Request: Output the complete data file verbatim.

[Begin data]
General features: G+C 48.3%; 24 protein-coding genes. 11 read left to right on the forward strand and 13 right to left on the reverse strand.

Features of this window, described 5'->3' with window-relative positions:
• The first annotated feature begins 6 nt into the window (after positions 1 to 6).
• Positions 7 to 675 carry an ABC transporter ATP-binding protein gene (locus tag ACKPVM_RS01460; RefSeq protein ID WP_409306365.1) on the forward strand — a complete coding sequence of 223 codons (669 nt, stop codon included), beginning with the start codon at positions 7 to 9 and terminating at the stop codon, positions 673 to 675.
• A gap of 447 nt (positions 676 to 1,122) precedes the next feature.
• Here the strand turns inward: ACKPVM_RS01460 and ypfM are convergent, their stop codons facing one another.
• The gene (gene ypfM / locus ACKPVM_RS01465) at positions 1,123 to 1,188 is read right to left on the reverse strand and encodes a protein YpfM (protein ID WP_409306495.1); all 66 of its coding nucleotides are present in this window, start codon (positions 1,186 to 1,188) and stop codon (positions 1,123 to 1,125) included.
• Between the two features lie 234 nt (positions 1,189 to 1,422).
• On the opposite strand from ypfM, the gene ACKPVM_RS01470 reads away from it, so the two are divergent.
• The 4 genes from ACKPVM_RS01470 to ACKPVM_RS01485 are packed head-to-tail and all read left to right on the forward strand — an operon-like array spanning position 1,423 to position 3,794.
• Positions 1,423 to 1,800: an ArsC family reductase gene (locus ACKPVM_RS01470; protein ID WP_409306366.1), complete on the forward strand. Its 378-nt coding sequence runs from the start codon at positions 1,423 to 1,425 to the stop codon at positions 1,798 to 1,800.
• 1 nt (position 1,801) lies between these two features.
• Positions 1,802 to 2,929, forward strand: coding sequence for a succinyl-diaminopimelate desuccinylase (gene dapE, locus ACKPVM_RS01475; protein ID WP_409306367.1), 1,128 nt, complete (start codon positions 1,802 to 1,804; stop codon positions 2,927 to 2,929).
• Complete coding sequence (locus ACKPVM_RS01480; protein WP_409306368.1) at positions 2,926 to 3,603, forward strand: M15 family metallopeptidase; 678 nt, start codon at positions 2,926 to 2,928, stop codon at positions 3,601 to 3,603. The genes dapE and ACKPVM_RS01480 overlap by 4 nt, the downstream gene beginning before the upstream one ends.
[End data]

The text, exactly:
General features: G+C 48.3%; 24 protein-coding genes. 11 read left to right on the forward strand and 13 right to left on the reverse strand.

Features of this window, described 5'->3' with window-relative positions:
• The first annotated feature begins 6 nt into the window (after positions 1 to 6).
• Positions 7 to 675 carry an ABC transporter ATP-binding protein gene (locus tag ACKPVM_RS01460; RefSeq protein ID WP_409306365.1) on the forward strand — a complete coding sequence of 223 codons (669 nt, stop codon included), beginning with the start codon at positions 7 to 9 and terminating at the stop codon, positions 673 to 675.
• A gap of 447 nt (positions 676 to 1,122) precedes the next feature.
• Here the strand turns inward: ACKPVM_RS01460 and ypfM are convergent, their stop codons facing one another.
• The gene (gene ypfM / locus ACKPVM_RS01465) at positions 1,123 to 1,188 is read right to left on the reverse strand and encodes a protein YpfM (protein ID WP_409306495.1); all 66 of its coding nucleotides are present in this window, start codon (positions 1,186 to 1,188) and stop codon (positions 1,123 to 1,125) included.
• Between the two features lie 234 nt (positions 1,189 to 1,422).
• On the opposite strand from ypfM, the gene ACKPVM_RS01470 reads away from it, so the two are divergent.
• The 4 genes from ACKPVM_RS01470 to ACKPVM_RS01485 are packed head-to-tail and all read left to right on the forward strand — an operon-like array spanning position 1,423 to position 3,794.
• Positions 1,423 to 1,800: an ArsC family reductase gene (locus ACKPVM_RS01470; protein ID WP_409306366.1), complete on the forward strand. Its 378-nt coding sequence runs from the start codon at positions 1,423 to 1,425 to the stop codon at positions 1,798 to 1,800.
• 1 nt (position 1,801) lies between these two features.
• Positions 1,802 to 2,929, forward strand: coding sequence for a succinyl-diaminopimelate desuccinylase (gene dapE, locus ACKPVM_RS01475; protein ID WP_409306367.1), 1,128 nt, complete (start codon positions 1,802 to 1,804; stop codon positions 2,927 to 2,929).
• Complete coding sequence (locus ACKPVM_RS01480; protein WP_409306368.1) at positions 2,926 to 3,603, forward strand: M15 family metallopeptidase; 678 nt, start codon at positions 2,926 to 2,928, stop codon at positions 3,601 to 3,603. The genes dapE and ACKPVM_RS01480 overlap by 4 nt, the downstream gene beginning before the upstream one ends.